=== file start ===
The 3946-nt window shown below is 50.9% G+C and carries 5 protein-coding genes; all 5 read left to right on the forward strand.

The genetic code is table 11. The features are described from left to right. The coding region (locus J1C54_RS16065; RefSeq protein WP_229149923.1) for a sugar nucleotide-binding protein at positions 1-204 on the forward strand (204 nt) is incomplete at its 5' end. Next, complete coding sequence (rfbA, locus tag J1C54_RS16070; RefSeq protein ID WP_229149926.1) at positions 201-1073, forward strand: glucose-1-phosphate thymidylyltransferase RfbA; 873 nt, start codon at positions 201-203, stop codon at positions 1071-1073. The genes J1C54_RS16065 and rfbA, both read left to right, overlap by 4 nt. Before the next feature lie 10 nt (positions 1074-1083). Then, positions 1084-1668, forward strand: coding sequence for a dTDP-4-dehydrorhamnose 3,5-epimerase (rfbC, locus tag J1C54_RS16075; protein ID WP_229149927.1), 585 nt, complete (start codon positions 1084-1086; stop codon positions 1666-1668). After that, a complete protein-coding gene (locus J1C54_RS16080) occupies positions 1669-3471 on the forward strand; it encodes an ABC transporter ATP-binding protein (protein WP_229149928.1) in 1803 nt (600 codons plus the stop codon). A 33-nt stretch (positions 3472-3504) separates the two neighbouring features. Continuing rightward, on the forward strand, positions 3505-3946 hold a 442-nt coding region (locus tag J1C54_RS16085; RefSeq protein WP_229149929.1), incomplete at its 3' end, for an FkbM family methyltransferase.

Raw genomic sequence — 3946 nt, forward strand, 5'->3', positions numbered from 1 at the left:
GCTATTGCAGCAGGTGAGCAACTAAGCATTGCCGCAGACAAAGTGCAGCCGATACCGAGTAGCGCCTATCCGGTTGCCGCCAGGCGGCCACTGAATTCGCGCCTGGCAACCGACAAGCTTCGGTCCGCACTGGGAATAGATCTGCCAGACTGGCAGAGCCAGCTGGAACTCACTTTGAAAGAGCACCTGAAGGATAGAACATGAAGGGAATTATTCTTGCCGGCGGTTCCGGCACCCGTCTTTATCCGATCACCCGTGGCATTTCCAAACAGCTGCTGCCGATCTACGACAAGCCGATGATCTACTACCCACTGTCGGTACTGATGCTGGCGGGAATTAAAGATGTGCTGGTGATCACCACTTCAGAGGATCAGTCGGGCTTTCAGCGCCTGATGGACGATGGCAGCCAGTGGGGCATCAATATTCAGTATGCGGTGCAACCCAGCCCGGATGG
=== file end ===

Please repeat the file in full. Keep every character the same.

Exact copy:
The 3946-nt window shown below is 50.9% G+C and carries 5 protein-coding genes; all 5 read left to right on the forward strand.

The genetic code is table 11. The features are described from left to right. The coding region (locus J1C54_RS16065; RefSeq protein WP_229149923.1) for a sugar nucleotide-binding protein at positions 1-204 on the forward strand (204 nt) is incomplete at its 5' end. Next, complete coding sequence (rfbA, locus tag J1C54_RS16070; RefSeq protein ID WP_229149926.1) at positions 201-1073, forward strand: glucose-1-phosphate thymidylyltransferase RfbA; 873 nt, start codon at positions 201-203, stop codon at positions 1071-1073. The genes J1C54_RS16065 and rfbA, both read left to right, overlap by 4 nt. Before the next feature lie 10 nt (positions 1074-1083). Then, positions 1084-1668, forward strand: coding sequence for a dTDP-4-dehydrorhamnose 3,5-epimerase (rfbC, locus tag J1C54_RS16075; protein ID WP_229149927.1), 585 nt, complete (start codon positions 1084-1086; stop codon positions 1666-1668). After that, a complete protein-coding gene (locus J1C54_RS16080) occupies positions 1669-3471 on the forward strand; it encodes an ABC transporter ATP-binding protein (protein WP_229149928.1) in 1803 nt (600 codons plus the stop codon). A 33-nt stretch (positions 3472-3504) separates the two neighbouring features. Continuing rightward, on the forward strand, positions 3505-3946 hold a 442-nt coding region (locus tag J1C54_RS16085; RefSeq protein WP_229149929.1), incomplete at its 3' end, for an FkbM family methyltransferase.

Raw genomic sequence — 3946 nt, forward strand, 5'->3', positions numbered from 1 at the left:
GCTATTGCAGCAGGTGAGCAACTAAGCATTGCCGCAGACAAAGTGCAGCCGATACCGAGTAGCGCCTATCCGGTTGCCGCCAGGCGGCCACTGAATTCGCGCCTGGCAACCGACAAGCTTCGGTCCGCACTGGGAATAGATCTGCCAGACTGGCAGAGCCAGCTGGAACTCACTTTGAAAGAGCACCTGAAGGATAGAACATGAAGGGAATTATTCTTGCCGGCGGTTCCGGCACCCGTCTTTATCCGATCACCCGTGGCATTTCCAAACAGCTGCTGCCGATCTACGACAAGCCGATGATCTACTACCCACTGTCGGTACTGATGCTGGCGGGAATTAAAGATGTGCTGGTGATCACCACTTCAGAGGATCAGTCGGGCTTTCAGCGCCTGATGGACGATGGCAGCCAGTGGGGCATCAATATTCAGTATGCGGTGCAACCCAGCCCGGATGG